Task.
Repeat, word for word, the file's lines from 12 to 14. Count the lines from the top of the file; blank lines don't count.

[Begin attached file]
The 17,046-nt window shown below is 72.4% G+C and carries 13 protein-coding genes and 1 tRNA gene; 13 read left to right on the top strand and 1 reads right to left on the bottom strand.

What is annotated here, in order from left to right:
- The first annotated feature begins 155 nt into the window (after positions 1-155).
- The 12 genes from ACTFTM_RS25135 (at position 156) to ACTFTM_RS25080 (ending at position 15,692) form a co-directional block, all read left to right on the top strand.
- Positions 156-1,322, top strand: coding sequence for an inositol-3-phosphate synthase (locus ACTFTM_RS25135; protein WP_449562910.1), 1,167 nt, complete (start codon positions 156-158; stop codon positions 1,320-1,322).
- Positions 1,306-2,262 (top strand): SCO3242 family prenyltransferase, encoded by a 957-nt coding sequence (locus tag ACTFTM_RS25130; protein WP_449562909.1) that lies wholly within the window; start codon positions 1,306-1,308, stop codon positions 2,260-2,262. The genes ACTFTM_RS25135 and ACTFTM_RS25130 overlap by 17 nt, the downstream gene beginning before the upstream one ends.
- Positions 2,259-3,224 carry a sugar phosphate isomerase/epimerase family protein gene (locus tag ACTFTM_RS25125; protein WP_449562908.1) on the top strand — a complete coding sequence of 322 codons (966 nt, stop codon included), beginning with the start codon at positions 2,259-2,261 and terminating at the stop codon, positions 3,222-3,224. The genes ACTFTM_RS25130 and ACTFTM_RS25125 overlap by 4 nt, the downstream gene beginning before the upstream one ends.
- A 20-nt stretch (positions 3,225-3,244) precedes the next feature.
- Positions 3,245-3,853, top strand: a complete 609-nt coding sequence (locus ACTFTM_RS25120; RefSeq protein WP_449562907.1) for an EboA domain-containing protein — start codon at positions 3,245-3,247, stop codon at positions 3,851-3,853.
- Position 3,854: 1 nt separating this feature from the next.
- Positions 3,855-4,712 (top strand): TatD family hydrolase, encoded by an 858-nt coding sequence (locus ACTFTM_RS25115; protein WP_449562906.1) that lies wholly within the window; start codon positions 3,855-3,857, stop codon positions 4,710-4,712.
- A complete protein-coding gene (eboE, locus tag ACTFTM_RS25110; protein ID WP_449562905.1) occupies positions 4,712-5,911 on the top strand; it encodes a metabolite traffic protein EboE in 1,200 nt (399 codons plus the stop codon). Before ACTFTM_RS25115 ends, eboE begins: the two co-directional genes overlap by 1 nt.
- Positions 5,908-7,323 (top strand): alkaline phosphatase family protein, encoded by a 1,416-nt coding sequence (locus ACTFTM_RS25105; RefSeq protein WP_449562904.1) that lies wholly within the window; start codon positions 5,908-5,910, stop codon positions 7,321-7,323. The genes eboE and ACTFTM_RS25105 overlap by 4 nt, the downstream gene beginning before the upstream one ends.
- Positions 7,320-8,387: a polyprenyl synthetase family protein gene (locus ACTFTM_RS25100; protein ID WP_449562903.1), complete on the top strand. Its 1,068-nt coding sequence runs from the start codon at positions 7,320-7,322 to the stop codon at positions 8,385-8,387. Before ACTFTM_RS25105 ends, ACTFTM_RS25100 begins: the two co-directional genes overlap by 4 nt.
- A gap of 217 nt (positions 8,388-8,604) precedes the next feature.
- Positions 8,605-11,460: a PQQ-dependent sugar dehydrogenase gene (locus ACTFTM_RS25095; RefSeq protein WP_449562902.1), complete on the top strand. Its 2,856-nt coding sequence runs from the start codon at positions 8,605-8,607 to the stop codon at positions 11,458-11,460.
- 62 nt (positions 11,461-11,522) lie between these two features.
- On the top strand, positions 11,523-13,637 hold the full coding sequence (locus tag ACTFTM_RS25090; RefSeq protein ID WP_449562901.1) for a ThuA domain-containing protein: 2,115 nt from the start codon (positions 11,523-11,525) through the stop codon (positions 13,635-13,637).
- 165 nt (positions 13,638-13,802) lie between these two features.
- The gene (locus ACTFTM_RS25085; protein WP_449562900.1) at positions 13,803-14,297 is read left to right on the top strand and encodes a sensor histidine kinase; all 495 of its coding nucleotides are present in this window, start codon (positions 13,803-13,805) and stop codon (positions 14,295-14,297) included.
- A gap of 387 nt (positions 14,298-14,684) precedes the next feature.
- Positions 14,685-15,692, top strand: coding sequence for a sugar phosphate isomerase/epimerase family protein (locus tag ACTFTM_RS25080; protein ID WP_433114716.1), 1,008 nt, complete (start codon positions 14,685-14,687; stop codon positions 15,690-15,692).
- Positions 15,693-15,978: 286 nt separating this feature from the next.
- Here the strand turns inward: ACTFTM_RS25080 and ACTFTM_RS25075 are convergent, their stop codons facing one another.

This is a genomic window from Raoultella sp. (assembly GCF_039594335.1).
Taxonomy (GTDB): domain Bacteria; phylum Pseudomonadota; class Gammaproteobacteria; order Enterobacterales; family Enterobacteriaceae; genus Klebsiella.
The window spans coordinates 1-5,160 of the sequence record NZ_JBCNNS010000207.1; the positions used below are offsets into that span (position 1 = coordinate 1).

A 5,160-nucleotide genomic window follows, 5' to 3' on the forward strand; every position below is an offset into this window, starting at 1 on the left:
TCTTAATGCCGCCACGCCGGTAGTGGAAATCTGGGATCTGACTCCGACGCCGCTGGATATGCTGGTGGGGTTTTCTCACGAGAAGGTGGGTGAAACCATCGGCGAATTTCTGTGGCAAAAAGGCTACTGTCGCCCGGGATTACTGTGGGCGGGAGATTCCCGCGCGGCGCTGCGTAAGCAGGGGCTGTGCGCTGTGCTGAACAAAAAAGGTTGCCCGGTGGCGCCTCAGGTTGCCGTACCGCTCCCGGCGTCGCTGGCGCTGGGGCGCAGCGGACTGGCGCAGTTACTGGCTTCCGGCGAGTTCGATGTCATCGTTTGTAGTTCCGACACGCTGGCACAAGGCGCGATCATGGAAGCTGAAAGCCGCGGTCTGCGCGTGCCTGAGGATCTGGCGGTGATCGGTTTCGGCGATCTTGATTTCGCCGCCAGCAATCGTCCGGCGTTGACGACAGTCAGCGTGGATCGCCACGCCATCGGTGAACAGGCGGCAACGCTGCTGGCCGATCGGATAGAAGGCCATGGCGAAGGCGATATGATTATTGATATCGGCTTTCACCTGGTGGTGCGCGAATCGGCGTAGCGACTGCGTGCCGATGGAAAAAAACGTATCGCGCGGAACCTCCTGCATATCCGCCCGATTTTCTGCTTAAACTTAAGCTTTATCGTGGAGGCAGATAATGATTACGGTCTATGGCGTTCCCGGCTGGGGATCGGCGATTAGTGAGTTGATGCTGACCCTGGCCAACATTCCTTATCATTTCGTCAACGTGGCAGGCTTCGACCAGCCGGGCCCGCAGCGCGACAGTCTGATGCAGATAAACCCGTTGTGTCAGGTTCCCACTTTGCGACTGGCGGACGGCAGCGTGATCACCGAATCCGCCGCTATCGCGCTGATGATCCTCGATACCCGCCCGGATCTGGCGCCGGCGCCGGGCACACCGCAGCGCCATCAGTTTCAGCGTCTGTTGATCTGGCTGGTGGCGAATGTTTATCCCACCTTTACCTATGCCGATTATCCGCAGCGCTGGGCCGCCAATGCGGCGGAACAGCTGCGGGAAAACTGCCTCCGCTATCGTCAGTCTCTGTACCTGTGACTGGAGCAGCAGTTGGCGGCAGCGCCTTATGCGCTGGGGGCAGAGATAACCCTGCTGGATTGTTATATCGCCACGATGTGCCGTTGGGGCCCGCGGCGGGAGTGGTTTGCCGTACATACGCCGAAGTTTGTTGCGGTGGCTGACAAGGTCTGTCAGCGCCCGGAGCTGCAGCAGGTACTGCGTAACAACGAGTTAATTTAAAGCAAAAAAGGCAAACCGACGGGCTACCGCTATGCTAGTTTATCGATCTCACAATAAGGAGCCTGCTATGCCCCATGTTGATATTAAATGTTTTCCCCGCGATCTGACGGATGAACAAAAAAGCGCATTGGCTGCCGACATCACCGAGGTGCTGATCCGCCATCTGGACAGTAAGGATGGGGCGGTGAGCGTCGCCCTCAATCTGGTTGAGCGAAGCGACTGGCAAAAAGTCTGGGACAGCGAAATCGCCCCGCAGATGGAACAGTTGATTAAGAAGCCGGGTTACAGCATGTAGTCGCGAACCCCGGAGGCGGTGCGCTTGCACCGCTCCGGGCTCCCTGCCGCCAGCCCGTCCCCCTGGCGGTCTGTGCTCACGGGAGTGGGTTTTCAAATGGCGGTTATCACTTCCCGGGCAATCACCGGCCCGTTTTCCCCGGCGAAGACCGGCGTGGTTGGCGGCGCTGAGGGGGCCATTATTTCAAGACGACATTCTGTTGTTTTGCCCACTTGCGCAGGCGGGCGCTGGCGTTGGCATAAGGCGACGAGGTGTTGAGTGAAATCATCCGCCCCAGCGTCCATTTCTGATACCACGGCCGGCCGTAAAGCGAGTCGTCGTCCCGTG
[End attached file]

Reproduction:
- A complete protein-coding gene (eboE, locus tag ACTFTM_RS25110; protein ID WP_449562905.1) occupies positions 4,712-5,911 on the top strand; it encodes a metabolite traffic protein EboE in 1,200 nt (399 codons plus the stop codon). Before ACTFTM_RS25115 ends, eboE begins: the two co-directional genes overlap by 1 nt.
- Positions 5,908-7,323 (top strand): alkaline phosphatase family protein, encoded by a 1,416-nt coding sequence (locus ACTFTM_RS25105; RefSeq protein WP_449562904.1) that lies wholly within the window; start codon positions 5,908-5,910, stop codon positions 7,321-7,323. The genes eboE and ACTFTM_RS25105 overlap by 4 nt, the downstream gene beginning before the upstream one ends.
- Positions 7,320-8,387: a polyprenyl synthetase family protein gene (locus ACTFTM_RS25100; protein ID WP_449562903.1), complete on the top strand. Its 1,068-nt coding sequence runs from the start codon at positions 7,320-7,322 to the stop codon at positions 8,385-8,387. Before ACTFTM_RS25105 ends, ACTFTM_RS25100 begins: the two co-directional genes overlap by 4 nt.